In this sense, Art History, in line with one of the (two) suggestions of its title, is an essay-film: something "other" than what it's showing on-screen, something "other" than a narrative, something "other" than a "meta" narrative-within-a-narrative-movie. It's an essay on creation, on danger, on what's 'portrayable' without repercussion (cf. Alexander the Last): just because the in-film camera has stopped rolling, doesn't mean that the film's stopped coming into creation of its own accord (beyond just the will of the creator: rather, as though a film itself possesses its own almost sentient 'force' — something I believe) —

— doesn't mean the 'film' hasn't stopped for the characters, or, I suspect, for (here the other suggestion of the title comes into play) the actors/crew at various times in your past works.

Another "slippage," or intermingling, that I found really fascinating, and which upsets the viewer's equilibrium or 'anchor' of what's been playing out is the announcement for the first time of your character's name — "Sam" — only near the very end of the film — a pretty canny move, because it pulls the rug out from the normal strategy in "films about films" where, if we'd heard "Sam" at the beginning we'd tend to settle in right away to some on-the-nose framework/expectation that "oh, this is basically a film-à-clef, and Swanberg is basically playing Swanberg, but the names have changed." [Or, to use a different example: "Woody Allen is playing Woody Allen making a story that takes as its material his own history and process of creation, except here he's a 'novelist' instead of a filmmaker", etc.] And still more (really brilliant) slippage: the characters are improvising their Sam's-film dialogue — tender, honest, reflective — based on previous life experience. But the actors playing the characters are, I'm assuming, the real figures reciting these stories and feelings: it's Josephine & Kris or Josephine & Kent speaking for themselves...

— Documentary or fiction? Are they being filmed by Sam for Sam's-film or being filmed by Swanberg for Art History? And is there a difference? And can these things even be kept straight, or delineated...? —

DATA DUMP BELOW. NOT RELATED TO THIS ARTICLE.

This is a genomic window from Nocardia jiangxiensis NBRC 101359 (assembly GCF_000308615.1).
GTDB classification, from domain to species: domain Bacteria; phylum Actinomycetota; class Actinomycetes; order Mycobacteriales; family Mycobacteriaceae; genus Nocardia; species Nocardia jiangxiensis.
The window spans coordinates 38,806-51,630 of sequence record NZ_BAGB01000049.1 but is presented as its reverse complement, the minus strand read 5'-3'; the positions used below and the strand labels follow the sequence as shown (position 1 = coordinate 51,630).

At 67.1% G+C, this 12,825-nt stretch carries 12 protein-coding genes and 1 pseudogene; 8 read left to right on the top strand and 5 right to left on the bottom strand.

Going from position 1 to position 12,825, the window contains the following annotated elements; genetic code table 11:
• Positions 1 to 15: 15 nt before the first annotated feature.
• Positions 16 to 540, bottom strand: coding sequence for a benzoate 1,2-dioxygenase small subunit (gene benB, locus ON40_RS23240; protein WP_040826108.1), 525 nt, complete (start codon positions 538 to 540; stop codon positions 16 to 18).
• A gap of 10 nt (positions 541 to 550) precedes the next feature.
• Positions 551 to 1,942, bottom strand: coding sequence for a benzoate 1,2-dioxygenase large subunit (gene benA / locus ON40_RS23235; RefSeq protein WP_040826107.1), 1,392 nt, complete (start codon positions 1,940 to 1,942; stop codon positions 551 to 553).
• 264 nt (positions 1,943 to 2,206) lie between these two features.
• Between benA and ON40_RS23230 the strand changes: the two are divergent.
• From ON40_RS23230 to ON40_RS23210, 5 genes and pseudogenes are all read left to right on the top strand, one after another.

— So, by film's end, the blank gaze has been unmoored from a camera in a doorway, unmoored from its attachment to a director (Sam) looking at and in-control-of a "scene on a screen": by this point, his gaze no longer has any tangible target beyond a kind of internal abyss, — and so Sam floats, adrift, no-screen, — dislodged water-logged scarecrow. (All of the metaphorical resonances of which, throughout the film, it would be unnecessary, in bad taste, superfluous, to even mention.)

Art History by Joe Swanberg, 2011:

It goes without saying that even as Art History confronts (spectacularly) many of the questions around your own past films (and the cinema in general), it reframes all expectations of a 'type' of movie that you've been associated with making (for better or for worse, depending on the associator). Even while Art History goes full-charge, and fearlessly, back into semi-hardcore on-camera depictions of sex — sequences which, however, now seem framed by brackets, or quotation marks.

As Art History unfolds, it poses the following questions:

a. "Close-ups on aroused body parts, putting on a condom, straddling and fucking — is there actual penetration or isn't there? A question that rises so that one might go further and ask: what are the borders of intimacy?"
b. "What's off-limits, that is, what, necessarily, demands privacy from the screen?"
c. "Is 'off-limits' purely vaginal breaching — and rightly so? And if so, why? — that is: why is penetration the 'money-shot', not in the sense of ejaculation, but as the demarcation line of 'having borne it all'?"
d. "And why shouldn't this line exist?"


e. "What does it mean to show sexual intimacy?"
f. "What happens to actors in these contexts?"
g. "How do you shoot a sex-scene?"
h. "What does it take to 'pull off' this kind of material?"
i. "What constitutes, with regard to the resulting material, a 'success'?"
j. "How do you shoot emotional intimacy?"
k. "Where does the body end and the soul begin?"

Last things to mention: the 'train' scene is incredible (especially Kent's reaction), as is the whole (masterful) final section, from Josephine's gaze into the camera / at Sam/you, on into the pool, and the (shocking) outburst.

Art History by Joe Swanberg, 2011:

As I said: fucking amazing.

Everyone should see this.

It's an important film.



Previous pieces on Joe Swanberg at Cinemasparagus:

Kissing on the Mouth [2005]

Hissy Fits [2005]

Young American Bodies: Season 1 [2006]

LOL [2006]

Uncle Kent [2011]

Silver Bullets [2011]